Remember Me
Or use your Academic/Social account:


Or use your Academic/Social account:


You have just completed your registration at OpenAire.

Before you can login to the site, you will need to activate your account. An e-mail will be sent to you with the proper instructions.


Please note that this site is currently undergoing Beta testing.
Any new content you create is not guaranteed to be present to the final version of the site upon release.

Thank you for your patience,
OpenAire Dev Team.

Close This Message


Verify Password:
Verify E-mail:
*All Fields Are Required.
Please Verify You Are Human:
fbtwitterlinkedinvimeoflicker grey 14rssslideshare1
Douglas, Laura; Szatkowski, Lisa (2013)
Publisher: BioMed Central
Journal: BMC Public Health
Languages: English
Types: Article
Subjects: Research Article, Public Health, Environmental and Occupational Health
Background\ud Smoking prevalence is particularly high amongst more deprived social groups. This cross-sectional study uses the Mosaic classification to explore socioeconomic variations in the delivery and/or uptake of cessation interventions in UK primary care.\ud \ud Methods\ud Data from 460,938 smokers registered in The Health Improvement Network between 2008 and 2010 were analysed. Logistic regression was used to calculate odds ratios for smokers having a record of receiving cessation advice or a prescription for a cessation medication during the study period by Townsend quintile and for each of the 11 Mosaic groups and 61 Mosaic types. Both of these measures are area-level indicators of deprivation. Profiles of Mosaic categories were used to suggest ways to target specific groups to increase the provision of cessation support.\ud \ud Results\ud Odds ratios for smokers having a record of advice or a prescription increased with increasing Townsend deprivation quintile. Similarly, smokers in more deprived Mosaic groups and types were more likely to have a documented cessation intervention. The odds of smokers receiving cessation advice if they have uncertain employment and live in social housing in deprived areas were 35% higher than the odds for successful professionals living in desirable areas (odds ratio (OR) 1.35, 95% confidence interval (CI) 1.20-1.52; absolute risks 57.2% and 50.1% respectively), and those in low-income families living in estate-based social housing were 50% more likely to receive a prescription than these successful professionals (OR 1.50, 95% CI 1.31-1.73; absolute risks 19.5% and 13% respectively). Smokers who did not receive interventions were generally well educated, financially successful, married with no children, read broadsheet newspapers and had broadband internet access.\ud \ud Conclusions\ud Wide socioeconomic variations exist in the delivery and/or uptake of smoking cessation interventions in UK primary care, though encouragingly the direction of this variation may help to reduce smoking prevalence-related socioeconomic inequalities in health. Groups with particularly low intervention rates may be best targeted through broadsheet media, the internet and perhaps workplace-based interventions in order to increase the delivery and uptake of effective quit support.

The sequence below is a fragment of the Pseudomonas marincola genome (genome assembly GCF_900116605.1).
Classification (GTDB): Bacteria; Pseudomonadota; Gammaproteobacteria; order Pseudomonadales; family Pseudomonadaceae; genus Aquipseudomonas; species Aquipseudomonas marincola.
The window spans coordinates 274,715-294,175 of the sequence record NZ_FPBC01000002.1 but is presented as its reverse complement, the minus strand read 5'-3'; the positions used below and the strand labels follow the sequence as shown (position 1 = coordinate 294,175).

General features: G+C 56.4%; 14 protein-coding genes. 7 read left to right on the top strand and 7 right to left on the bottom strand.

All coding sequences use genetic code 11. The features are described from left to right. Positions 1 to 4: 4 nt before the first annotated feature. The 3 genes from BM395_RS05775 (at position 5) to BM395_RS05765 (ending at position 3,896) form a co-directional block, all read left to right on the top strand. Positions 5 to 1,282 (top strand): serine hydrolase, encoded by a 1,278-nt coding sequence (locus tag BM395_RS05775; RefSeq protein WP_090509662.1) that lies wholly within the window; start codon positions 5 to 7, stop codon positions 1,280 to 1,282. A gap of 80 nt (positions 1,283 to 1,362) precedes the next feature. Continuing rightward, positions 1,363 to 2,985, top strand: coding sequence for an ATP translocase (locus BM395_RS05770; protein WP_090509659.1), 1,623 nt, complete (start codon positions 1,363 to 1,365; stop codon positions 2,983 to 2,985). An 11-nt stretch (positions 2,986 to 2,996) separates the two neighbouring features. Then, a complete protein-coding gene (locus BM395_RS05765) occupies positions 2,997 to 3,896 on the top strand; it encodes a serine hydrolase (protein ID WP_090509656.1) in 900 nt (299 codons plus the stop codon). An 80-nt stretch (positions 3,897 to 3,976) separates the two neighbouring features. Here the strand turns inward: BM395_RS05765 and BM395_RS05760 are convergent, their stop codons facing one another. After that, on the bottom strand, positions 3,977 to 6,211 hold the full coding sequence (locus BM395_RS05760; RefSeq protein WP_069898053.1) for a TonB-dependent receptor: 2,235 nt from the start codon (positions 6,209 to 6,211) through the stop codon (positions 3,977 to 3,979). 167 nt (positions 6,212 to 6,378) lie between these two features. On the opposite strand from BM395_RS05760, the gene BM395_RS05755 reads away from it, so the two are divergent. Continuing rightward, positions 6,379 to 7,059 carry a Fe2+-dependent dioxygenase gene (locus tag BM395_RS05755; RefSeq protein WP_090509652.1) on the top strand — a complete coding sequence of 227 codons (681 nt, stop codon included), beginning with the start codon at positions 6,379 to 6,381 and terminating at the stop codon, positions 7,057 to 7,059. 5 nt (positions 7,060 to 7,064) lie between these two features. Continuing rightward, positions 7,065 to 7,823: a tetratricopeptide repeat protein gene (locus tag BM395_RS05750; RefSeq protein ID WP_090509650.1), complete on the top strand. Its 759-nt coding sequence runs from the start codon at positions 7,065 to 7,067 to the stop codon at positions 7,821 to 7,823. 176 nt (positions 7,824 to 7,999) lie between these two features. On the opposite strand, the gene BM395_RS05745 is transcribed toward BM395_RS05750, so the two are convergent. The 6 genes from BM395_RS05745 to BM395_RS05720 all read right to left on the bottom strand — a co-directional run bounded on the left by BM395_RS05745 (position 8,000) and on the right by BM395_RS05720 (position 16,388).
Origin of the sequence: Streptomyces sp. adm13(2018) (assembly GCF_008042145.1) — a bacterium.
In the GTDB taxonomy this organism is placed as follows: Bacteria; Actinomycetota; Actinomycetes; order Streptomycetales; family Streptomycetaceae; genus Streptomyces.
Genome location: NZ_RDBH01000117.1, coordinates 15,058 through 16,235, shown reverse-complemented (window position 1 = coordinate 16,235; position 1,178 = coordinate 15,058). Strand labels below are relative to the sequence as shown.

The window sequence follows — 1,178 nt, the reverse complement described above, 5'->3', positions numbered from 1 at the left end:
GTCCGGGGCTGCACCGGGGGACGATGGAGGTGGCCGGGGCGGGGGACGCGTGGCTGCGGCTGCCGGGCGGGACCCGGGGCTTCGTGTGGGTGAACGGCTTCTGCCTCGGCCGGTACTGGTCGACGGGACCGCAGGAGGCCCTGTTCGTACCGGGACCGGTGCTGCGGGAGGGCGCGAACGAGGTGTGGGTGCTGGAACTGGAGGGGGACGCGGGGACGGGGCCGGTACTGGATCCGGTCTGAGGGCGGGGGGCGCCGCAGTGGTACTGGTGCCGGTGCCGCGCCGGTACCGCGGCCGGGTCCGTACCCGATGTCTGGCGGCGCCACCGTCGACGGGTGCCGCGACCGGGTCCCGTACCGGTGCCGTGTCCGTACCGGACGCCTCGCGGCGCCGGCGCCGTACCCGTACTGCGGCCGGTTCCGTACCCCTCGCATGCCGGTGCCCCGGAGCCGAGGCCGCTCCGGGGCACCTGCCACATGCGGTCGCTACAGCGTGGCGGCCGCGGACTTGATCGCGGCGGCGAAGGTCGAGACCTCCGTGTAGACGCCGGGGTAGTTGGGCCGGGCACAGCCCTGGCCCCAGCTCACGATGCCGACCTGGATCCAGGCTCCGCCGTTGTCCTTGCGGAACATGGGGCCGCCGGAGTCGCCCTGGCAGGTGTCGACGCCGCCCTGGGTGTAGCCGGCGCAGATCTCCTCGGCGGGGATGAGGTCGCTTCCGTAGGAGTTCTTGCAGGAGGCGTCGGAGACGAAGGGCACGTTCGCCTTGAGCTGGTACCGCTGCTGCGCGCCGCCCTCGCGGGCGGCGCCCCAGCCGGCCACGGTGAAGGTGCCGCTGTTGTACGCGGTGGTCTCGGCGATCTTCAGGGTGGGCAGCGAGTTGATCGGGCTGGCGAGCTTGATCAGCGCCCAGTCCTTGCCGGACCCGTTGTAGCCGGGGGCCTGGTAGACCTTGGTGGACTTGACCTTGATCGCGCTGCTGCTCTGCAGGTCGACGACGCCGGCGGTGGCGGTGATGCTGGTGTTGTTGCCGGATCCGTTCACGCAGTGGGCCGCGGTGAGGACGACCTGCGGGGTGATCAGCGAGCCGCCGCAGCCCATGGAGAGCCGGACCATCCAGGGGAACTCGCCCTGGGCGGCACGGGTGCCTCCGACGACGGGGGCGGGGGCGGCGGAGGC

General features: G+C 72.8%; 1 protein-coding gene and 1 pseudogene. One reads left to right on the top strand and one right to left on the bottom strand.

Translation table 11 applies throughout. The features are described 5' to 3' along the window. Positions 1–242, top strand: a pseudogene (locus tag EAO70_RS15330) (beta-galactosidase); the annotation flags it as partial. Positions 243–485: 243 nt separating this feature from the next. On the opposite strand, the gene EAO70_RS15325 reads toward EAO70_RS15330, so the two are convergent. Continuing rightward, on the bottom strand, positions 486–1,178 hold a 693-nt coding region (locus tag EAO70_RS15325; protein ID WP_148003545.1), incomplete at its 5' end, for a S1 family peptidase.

• The results below are discovered through our pilot algorithms. Let us know how we are doing!

    • 1. Action on Smoking and Health: Smoking statistics: illness and death. London: Action on Smoking and Health; 2011.
    • 2. Doll R, Peto R, Boreham J, Sutherland I: Mortality in relation to smoking: 50 years' observations on male British doctors. Br Med J 2004, 328:1519.
    • 3. Action on Smoking and Health: Smoking and health inequalities. London: Action on Smoking and Health; 2005.
    • 4. Hiscock R, Bauld L, Amos A, Fidler JA, Munafò M: Socioeconomic status and smoking: a review. Ann N Y Acad Sci 2012, 1248:107-123.
    • 5. Dunstan S: General lifestyle survey overview: a report on the 2010 general lifestyle survey. Newport: Office for National Statistics; 2012.
    • 6. Experian Ltd: Mosaic United Kingdom: the consumer classification for the UK. London: Experian Ltd; 2004.